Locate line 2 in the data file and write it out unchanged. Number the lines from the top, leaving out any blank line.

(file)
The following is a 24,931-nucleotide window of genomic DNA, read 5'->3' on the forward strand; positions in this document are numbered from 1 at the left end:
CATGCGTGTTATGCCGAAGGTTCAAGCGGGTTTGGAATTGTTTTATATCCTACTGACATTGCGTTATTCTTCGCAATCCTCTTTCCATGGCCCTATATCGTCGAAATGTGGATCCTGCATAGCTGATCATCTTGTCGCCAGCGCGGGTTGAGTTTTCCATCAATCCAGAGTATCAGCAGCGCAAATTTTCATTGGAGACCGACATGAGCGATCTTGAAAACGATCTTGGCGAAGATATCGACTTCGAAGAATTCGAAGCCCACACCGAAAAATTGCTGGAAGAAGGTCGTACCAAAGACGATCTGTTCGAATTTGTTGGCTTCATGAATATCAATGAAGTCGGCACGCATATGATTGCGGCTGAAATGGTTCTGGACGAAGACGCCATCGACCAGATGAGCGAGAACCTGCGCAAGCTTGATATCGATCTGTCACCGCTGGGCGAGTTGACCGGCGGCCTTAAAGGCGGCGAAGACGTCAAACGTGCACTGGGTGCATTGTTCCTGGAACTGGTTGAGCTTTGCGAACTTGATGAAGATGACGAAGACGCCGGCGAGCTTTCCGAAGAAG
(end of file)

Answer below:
CATGCGTGTTATGCCGAAGGTTCAAGCGGGTTTGGAATTGTTTTATATCCTACTGACATTGCGTTATTCTTCGCAATCCTCTTTCCATGGCCCTATATCGTCGAAATGTGGATCCTGCATAGCTGATCATCTTGTCGCCAGCGCGGGTTGAGTTTTCCATCAATCCAGAGTATCAGCAGCGCAAATTTTCATTGGAGACCGACATGAGCGATCTTGAAAACGATCTTGGCGAAGATATCGACTTCGAAGAATTCGAAGCCCACACCGAAAAATTGCTGGAAGAAGGTCGTACCAAAGACGATCTGTTCGAATTTGTTGGCTTCATGAATATCAATGAAGTCGGCACGCATATGATTGCGGCTGAAATGGTTCTGGACGAAGACGCCATCGACCAGATGAGCGAGAACCTGCGCAAGCTTGATATCGATCTGTCACCGCTGGGCGAGTTGACCGGCGGCCTTAAAGGCGGCGAAGACGTCAAACGTGCACTGGGTGCATTGTTCCTGGAACTGGTTGAGCTTTGCGAACTTGATGAAGATGACGAAGACGCCGGCGAGCTTTCCGAAGAAG